In 1833, Calhoun became one of the first American politicians to attempt nullification when he led an effort to nullify a federal tariff that South Carolina opposed. Thirty years later, nullification played a significant role in the start of the Civil War when multiple states, South Carolina included, attempted to nullify federal laws about slavery.
Despite this checkered past, Paul said nullification “would be very good” to have in practice today because it would reduce the size of the federal government:
KEYES: We’re holding this conference in front of the statue of John C. Calhoun. What role do you his beliefs playing in politics today, particularly nullification?
PAUL: Well, to tell you the truth, I don’t feel comfortable right now pretending I can analyze everything he believed in and everything I believe in, so I think I’m going to beg off on that. But if he was a strict Constitutionalist and a states’ rights person, I’m sure that I would have a lot of agreement with him.
KEYES: Do you think nullification is still a valid political argument in society today?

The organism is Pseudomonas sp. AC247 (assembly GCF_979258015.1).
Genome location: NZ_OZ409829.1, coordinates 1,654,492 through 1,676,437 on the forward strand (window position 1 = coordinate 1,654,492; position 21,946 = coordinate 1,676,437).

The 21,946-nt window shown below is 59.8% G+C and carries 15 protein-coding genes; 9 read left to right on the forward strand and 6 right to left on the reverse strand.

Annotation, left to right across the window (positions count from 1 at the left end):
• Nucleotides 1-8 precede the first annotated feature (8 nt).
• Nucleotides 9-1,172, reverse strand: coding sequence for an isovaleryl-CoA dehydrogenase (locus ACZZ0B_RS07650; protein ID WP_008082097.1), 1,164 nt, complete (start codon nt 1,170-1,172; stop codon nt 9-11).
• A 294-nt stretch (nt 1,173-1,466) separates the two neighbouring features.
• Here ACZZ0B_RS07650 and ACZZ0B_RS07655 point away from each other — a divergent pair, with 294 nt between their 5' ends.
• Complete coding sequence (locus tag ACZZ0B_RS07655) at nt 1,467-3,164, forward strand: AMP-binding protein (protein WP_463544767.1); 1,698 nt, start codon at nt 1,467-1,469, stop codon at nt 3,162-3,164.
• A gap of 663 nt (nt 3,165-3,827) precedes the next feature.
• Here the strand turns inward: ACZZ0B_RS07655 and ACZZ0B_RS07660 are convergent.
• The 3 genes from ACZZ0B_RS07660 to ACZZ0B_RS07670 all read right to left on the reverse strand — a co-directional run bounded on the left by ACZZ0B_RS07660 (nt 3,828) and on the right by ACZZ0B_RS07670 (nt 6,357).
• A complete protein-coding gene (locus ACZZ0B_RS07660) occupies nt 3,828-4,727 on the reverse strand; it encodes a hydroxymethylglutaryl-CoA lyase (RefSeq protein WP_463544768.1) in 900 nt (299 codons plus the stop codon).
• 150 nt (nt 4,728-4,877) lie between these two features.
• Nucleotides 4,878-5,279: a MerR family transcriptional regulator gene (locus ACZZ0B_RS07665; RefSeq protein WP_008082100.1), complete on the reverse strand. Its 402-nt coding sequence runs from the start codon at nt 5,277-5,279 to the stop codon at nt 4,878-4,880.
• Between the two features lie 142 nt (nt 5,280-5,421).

PAUL: Certainly I think it is. And the Northeast states were the first ones to talk about nullification and also — I think nullifying laws, even if we never used it, to have it available would be very good. I think nullification would be a way to restrain the federal government. […] I think nullification would be a very good principle. I think it probably wouldn’t be used that much, but our federal government would be much smaller than it is today had that principle been more clearly embedded in our Constitution.
This isn’t the first time Paul has endorsed nullification, but doing so in a state where nullification movements led to Civil War makes it particularly noteworthy. And while he claims it was “embedded” in what the drafters of the Constitution “understood,” the actual text they wrote seems to read differently.
The Constitution states clearly that Acts of Congress “shall be the supreme law of the land…anything in the Constitution or laws of any State to the contrary notwithstanding” — meaning states do not reserve the right to void laws they don’t like.
Despite its blatant unconstitutionality and disturbing historical connotations, nullification has seen a resurgence in popularity among right-wing politicians who oppose laws ranging from health care reform to federal light bulb standards.